LONDON (Reuters) - Fortune-tellers, mediums and spiritual healers will march on Downing Street on Friday to protest against new laws they fear will lead to them being “persecuted and prosecuted”.
Organisers say that replacing the Fraudulent Mediums Act of 1951 with new consumer protection rules will remove key legal protection for “genuine” mediums.
They think sceptics might bring malicious prosecutions to force spiritualists to prove in court that they can heal people, see into the future or talk to the dead.
Psychics also fear they will have to give disclaimers describing their services as entertainment or as scientific experiments with unpredictable results.
“If I’m giving a healing to someone, I don’t want to have to stand there and say I don’t believe in what I’m doing,” Carole McEntee-Taylor, a healer who co-founded the Spiritual Workers Association, told Reuters.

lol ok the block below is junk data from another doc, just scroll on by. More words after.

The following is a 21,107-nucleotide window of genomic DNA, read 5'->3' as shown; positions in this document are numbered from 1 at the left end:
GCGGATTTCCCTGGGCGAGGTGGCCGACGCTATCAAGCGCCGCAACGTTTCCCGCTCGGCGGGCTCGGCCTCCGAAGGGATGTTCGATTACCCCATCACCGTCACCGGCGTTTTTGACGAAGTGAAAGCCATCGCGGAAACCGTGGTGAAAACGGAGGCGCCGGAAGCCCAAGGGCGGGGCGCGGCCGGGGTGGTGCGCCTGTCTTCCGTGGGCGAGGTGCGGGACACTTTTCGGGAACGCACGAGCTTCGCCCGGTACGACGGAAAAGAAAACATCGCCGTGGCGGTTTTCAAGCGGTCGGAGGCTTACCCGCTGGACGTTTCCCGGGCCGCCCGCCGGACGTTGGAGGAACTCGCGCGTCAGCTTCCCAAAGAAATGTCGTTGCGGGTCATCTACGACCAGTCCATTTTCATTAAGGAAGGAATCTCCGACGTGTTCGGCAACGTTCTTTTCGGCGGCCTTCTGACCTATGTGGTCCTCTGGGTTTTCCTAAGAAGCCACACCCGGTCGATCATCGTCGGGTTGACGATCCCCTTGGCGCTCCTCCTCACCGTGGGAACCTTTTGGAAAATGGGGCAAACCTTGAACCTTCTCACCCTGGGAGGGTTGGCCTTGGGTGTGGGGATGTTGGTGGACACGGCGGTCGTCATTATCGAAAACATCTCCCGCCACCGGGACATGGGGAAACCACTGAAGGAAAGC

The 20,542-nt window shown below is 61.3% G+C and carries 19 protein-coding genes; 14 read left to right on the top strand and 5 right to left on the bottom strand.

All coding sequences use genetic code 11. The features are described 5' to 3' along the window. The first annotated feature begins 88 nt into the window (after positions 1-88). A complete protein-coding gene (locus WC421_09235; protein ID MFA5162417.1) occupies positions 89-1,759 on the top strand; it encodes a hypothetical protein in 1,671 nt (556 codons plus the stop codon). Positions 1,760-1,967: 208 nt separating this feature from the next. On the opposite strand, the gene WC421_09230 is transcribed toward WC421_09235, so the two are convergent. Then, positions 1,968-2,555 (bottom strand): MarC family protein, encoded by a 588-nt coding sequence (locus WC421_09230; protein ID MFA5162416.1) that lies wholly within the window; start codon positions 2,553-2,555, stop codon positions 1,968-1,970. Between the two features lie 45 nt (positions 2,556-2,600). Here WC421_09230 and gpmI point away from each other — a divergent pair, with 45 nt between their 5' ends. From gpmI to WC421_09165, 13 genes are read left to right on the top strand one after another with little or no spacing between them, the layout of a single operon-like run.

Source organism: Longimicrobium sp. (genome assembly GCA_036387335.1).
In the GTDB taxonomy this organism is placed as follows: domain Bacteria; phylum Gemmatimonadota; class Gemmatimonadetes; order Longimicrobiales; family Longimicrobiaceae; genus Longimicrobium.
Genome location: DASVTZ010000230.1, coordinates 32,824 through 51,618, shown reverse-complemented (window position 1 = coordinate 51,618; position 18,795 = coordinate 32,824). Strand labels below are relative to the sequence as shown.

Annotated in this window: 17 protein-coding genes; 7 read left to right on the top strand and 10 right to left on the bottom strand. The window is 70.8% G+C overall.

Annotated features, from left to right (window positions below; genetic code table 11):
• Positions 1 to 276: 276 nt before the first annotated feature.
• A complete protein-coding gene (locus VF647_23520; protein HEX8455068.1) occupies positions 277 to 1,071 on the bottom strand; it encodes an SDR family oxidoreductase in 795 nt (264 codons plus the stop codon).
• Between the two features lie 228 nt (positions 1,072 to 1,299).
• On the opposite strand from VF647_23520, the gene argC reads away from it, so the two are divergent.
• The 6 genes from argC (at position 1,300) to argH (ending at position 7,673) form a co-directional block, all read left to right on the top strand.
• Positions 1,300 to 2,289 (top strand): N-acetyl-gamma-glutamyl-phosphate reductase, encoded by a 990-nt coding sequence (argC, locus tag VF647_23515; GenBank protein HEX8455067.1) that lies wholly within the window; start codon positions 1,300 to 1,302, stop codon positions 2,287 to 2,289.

The group will deliver a petition with 5,000 names to the prime minister’s office, although Gordon Brown is away in the United States.
With the changes expected to come into force next month, spiritualists have faced a barrage of headlines gleefully suggesting that they should have seen it coming.
But many don’t see the funny side. They say the new rules will shift the responsibility of proving they are not frauds from prosecutors and onto them.
“By repealing the Act, the onus will go round the other way and we will have to prove we are genuine,” said McEntee-Taylor, from Essex. “No other religion has to do that.”
The British Humanist Association, a charity which campaigns against religion and supernatural beliefs, said stricter regulations were overdue because the current laws don’t work.
“It is misleading for spiritualists to claim that, as ‘religious’ practitioners they should not be regulated under consumer laws,” said Chief Executive Hanne Stinson.
“The psychic industry is huge and lucrative and it exploits some very vulnerable, and some very gullible, people with claims for which there is no scientific evidence.”
Editing by Steve Addison